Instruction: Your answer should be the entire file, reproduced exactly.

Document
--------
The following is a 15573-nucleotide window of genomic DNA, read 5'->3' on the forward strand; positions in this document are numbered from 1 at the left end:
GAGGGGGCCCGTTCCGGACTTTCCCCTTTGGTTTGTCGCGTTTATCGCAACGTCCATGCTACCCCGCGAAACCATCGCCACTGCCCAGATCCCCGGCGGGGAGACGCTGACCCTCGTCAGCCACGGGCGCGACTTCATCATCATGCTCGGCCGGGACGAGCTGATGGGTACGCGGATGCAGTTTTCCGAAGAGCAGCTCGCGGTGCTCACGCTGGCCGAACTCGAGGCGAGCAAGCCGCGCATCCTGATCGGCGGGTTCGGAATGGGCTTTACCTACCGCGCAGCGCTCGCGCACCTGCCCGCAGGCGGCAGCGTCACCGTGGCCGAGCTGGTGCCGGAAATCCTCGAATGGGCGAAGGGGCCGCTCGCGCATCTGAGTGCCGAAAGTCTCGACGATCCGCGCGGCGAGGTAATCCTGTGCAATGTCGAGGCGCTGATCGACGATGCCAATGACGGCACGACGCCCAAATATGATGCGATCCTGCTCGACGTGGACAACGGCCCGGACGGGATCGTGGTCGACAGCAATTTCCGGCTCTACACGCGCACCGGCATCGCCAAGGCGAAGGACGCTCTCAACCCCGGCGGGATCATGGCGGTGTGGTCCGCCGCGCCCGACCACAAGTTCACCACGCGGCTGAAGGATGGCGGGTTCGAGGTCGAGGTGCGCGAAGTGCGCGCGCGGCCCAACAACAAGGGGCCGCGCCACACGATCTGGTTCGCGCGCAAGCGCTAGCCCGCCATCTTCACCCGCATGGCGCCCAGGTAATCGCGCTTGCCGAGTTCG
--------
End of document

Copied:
The following is a 15573-nucleotide window of genomic DNA, read 5'->3' on the forward strand; positions in this document are numbered from 1 at the left end:
GAGGGGGCCCGTTCCGGACTTTCCCCTTTGGTTTGTCGCGTTTATCGCAACGTCCATGCTACCCCGCGAAACCATCGCCACTGCCCAGATCCCCGGCGGGGAGACGCTGACCCTCGTCAGCCACGGGCGCGACTTCATCATCATGCTCGGCCGGGACGAGCTGATGGGTACGCGGATGCAGTTTTCCGAAGAGCAGCTCGCGGTGCTCACGCTGGCCGAACTCGAGGCGAGCAAGCCGCGCATCCTGATCGGCGGGTTCGGAATGGGCTTTACCTACCGCGCAGCGCTCGCGCACCTGCCCGCAGGCGGCAGCGTCACCGTGGCCGAGCTGGTGCCGGAAATCCTCGAATGGGCGAAGGGGCCGCTCGCGCATCTGAGTGCCGAAAGTCTCGACGATCCGCGCGGCGAGGTAATCCTGTGCAATGTCGAGGCGCTGATCGACGATGCCAATGACGGCACGACGCCCAAATATGATGCGATCCTGCTCGACGTGGACAACGGCCCGGACGGGATCGTGGTCGACAGCAATTTCCGGCTCTACACGCGCACCGGCATCGCCAAGGCGAAGGACGCTCTCAACCCCGGCGGGATCATGGCGGTGTGGTCCGCCGCGCCCGACCACAAGTTCACCACGCGGCTGAAGGATGGCGGGTTCGAGGTCGAGGTGCGCGAAGTGCGCGCGCGGCCCAACAACAAGGGGCCGCGCCACACGATCTGGTTCGCGCGCAAGCGCTAGCCCGCCATCTTCACCCGCATGGCGCCCAGGTAATCGCGCTTGCCGAGTTCG